Small things from Big things, Uncategorized

Going Through It with Jesse Williams

“You cannot control your own population by force, but it can be distracted by consumption.” Noam Chomsky

Going. Through. It.

A Syndrome?

These days, it seems simple to fall into a “woe is me” state of mind. People who are routinely unaware of their privilege love to Go Through It.  It is a syndrome of some sorts.  They (me included) love to wallow in the sunlight of their first world problems. What is Going Through It?  Going Through It, is a disease.  It spreads throughout your body and mind like weeds. It can be passed on through nurture, acquired from ill-chosen company or learned from watching too much reality TV and forgetting it’s not reality.  Going Through It is when your car breaks down the same day your mortgage is due and your toilet is usurping gallons of water causing your water bill to sky-rocket and your check didn’t come in the mail and you have family coming over from out of the country and you forgot to pay a small bill but now the past due surcharge doubled your bill and… and and all bullocks, bull-crap.  I like to repeat myself.  It’s an old habit that can stay.  Anyway, the aforementioned clusterf… of annoying things is all privileged stress.  A stress that only people fortunate enough to own cars, homes, have checks coming in the mail, have room in their place for visitors to stay experience.  I am not here to diminish any person’s strifes or my own. I want to place some perspective on the nature of some struggles. I’m writing this in attempts to begin to understand privilege in a world where Jesse Williams’ masterful acceptance speech on the 2016 BET Awards show highlighted how much value is placed on getting  “stuff”.  Let’s be clear that is not all he said I didn’t miss a beat, it is all I am touching on this month.

Lets take a look at what he said:


Wait a minute; I’m talking now

“Now the thing is, though, all of us in here getting money – that alone isn’t gonna stop this. Alright, now dedicating our lives, dedicating our lives to getting money just to give it right back for someone’s brand on our body when we spent centuries praying with brands on our bodies, and now we pray to get paid for brands on our bodies.” Jesse Williams



I don’t need statistics to see although we have high poverty and unemployment rates, (several) people in the United States have a strong need to collect large quantities of frivolous items. Is it to prove status? Or pseudo-stability? I don’t know why. Am I am being a little judgmental here? Hopefully, Im not. Surely don’t want to be.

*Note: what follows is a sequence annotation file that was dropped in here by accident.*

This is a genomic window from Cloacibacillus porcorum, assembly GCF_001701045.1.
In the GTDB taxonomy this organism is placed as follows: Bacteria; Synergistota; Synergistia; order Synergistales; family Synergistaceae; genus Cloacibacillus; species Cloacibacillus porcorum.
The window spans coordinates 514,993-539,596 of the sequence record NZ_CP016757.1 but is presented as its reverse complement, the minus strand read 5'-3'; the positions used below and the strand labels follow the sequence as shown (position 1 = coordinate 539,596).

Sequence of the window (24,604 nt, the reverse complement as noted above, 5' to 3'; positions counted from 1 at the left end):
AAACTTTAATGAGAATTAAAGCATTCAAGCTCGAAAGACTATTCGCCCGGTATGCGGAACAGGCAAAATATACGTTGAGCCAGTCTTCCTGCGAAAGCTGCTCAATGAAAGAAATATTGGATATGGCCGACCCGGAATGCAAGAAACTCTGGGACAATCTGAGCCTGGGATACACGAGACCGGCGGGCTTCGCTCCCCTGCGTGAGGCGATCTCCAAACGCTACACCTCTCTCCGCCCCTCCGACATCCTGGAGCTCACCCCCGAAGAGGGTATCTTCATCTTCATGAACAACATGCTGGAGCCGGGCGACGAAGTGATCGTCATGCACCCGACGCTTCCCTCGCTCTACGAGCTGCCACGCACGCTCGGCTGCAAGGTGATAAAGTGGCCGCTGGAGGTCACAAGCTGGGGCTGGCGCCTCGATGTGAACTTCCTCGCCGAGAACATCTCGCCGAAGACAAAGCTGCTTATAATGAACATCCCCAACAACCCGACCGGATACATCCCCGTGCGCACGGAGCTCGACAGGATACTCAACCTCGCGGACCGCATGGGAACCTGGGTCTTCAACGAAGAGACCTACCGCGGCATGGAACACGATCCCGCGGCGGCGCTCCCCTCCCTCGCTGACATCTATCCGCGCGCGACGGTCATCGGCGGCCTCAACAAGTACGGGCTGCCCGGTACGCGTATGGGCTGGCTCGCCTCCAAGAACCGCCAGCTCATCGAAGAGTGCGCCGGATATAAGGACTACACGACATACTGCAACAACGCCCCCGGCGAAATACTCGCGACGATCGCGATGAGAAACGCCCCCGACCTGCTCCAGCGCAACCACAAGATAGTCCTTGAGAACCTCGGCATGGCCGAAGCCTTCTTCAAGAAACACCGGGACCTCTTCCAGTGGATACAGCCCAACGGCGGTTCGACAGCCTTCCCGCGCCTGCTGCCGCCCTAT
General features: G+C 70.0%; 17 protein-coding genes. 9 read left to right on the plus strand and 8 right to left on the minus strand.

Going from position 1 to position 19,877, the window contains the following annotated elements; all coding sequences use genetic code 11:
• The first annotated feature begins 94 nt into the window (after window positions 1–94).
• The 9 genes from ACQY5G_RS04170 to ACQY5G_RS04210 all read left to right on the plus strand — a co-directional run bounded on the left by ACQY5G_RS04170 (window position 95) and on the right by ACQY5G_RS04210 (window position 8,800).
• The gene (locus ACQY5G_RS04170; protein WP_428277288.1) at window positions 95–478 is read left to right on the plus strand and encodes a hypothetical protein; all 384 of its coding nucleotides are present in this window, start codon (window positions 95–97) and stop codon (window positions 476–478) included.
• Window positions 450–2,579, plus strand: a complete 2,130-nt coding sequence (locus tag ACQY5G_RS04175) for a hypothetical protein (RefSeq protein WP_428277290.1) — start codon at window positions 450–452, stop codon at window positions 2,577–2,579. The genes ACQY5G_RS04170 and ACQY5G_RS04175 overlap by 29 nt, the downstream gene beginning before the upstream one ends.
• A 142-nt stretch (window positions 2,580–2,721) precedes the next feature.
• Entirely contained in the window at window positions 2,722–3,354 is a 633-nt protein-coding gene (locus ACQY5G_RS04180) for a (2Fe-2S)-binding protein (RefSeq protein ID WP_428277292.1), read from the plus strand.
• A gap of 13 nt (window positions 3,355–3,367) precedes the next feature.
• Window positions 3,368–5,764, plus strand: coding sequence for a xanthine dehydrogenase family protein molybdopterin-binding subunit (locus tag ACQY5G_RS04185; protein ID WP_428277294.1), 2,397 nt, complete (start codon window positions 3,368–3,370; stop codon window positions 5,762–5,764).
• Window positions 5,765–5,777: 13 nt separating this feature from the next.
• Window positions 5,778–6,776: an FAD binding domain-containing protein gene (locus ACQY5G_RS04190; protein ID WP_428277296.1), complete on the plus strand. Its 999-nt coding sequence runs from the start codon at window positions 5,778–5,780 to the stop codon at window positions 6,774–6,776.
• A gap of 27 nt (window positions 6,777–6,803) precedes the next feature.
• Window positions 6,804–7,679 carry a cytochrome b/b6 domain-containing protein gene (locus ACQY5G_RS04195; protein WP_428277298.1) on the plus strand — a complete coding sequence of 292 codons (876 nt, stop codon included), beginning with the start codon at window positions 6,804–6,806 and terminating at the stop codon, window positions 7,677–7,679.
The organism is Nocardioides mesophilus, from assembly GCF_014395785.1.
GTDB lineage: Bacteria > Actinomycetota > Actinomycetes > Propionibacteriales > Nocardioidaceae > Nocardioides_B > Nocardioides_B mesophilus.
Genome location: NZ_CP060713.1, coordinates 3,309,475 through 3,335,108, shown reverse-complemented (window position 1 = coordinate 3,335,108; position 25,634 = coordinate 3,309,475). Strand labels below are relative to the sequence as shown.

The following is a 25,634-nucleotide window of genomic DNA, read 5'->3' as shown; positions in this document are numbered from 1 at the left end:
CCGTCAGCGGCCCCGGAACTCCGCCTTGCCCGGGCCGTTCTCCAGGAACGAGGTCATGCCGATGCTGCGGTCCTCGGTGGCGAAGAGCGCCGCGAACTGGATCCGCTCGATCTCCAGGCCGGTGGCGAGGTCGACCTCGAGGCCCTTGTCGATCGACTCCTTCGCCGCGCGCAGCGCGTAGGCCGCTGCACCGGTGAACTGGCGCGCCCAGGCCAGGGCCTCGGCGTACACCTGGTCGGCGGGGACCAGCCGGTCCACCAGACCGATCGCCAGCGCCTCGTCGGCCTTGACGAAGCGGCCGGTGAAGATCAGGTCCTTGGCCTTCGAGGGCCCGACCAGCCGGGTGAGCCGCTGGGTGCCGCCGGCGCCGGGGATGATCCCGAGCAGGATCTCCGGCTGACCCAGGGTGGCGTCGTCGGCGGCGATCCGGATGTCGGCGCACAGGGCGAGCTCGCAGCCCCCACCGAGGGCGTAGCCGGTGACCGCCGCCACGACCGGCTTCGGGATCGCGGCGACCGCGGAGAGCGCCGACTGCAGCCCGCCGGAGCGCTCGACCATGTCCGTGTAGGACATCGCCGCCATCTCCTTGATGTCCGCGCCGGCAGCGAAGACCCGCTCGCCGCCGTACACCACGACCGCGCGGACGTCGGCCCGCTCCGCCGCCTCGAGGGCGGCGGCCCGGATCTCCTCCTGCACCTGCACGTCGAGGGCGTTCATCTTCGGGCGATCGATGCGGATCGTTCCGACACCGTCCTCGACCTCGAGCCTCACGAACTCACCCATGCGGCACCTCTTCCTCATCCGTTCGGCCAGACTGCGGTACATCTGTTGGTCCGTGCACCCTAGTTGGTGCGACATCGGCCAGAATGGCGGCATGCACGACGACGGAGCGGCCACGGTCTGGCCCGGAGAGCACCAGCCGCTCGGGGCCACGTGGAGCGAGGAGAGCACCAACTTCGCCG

So What’s the Link?


buy, buy, buy and buy some more

How does this connect to the Going Through It Syndrome? Well, let’s see those of us who are consumers: What are we consuming for? What is the goal? What is the aim on the board? What do we need to consume less? Who or what entities benefit from mass consumption? And consequently who is at a disadvantage? Will less consumption help us Go Through It less? I find the more stuff or brands I have the more complicated life becomes and the more I fall victim to the Going Through It Syndrome . When I simplify  I allow myself to focus on more pressing matters like social injustice, climate change, completing blog entries on time and etc.

So maybe, the goal isn’t so much to not go through it, perhaps a component of my life’s journey is to go through it with purpose. A purpose that surpasses consumption.

“Privilege is not in and of itself bad; what matters is what we do with privilege.” bell hooks




New New

Working With The Seasons

“Just when I think I have learned the way to live, life changes.”

Hugh Prather

May Magic…Sometimes I have to write at the beginning of the month and other times the very end. Considering I haven’t been doing this for long, I’d say those times are undetermined thus, I have no idea what my preferred blogging pattern is. One thing I did notice this May are the changing temps in NYC. In one week, I wore tall boots with a raincoat, a light denim dress with some skips, sandals and a skirt then back to tall boots. Moody weather at it’s finest along with a moody moi in response to some meticulously-annoyingly-moody days.

Yes, there were days, I was on cloud 9 armed with life-affirming quotes and a positive attitude. Then there were those semi-bitter days where I’d step in gum with new footwear that was solely, meant to be worn in the car as in door-to-door service not sidewalk-stomping. That’s no big deal at all right? It does not merit the “everything happens for a reason” or “everything has it’s season” clichéd remarks we say during a crisis? But these little things kept happening and I was done, spent, worn-out, tired of it all!


Arghh! Must get through this… F-bomb F-bomb F-bomb

Again, the May seasons I experienced were not the big “oh my goodness” moments but instead they were the ones where- I missed the bus, caught the next one, believed I forgot my phone, went back home only to learn I had it on me all along, got to my destination late, my tardiness is frowned upon, I’m hungry but don’t have time or money to buy something and oh yeah, it wasn’t my phone I forgot it was my favorite breakfast bar, lunch and dessert; I finally make amends with the morning then a series of unfortunate events part two takes place in the afternoon-moment! That’s the season. The season of little things happen.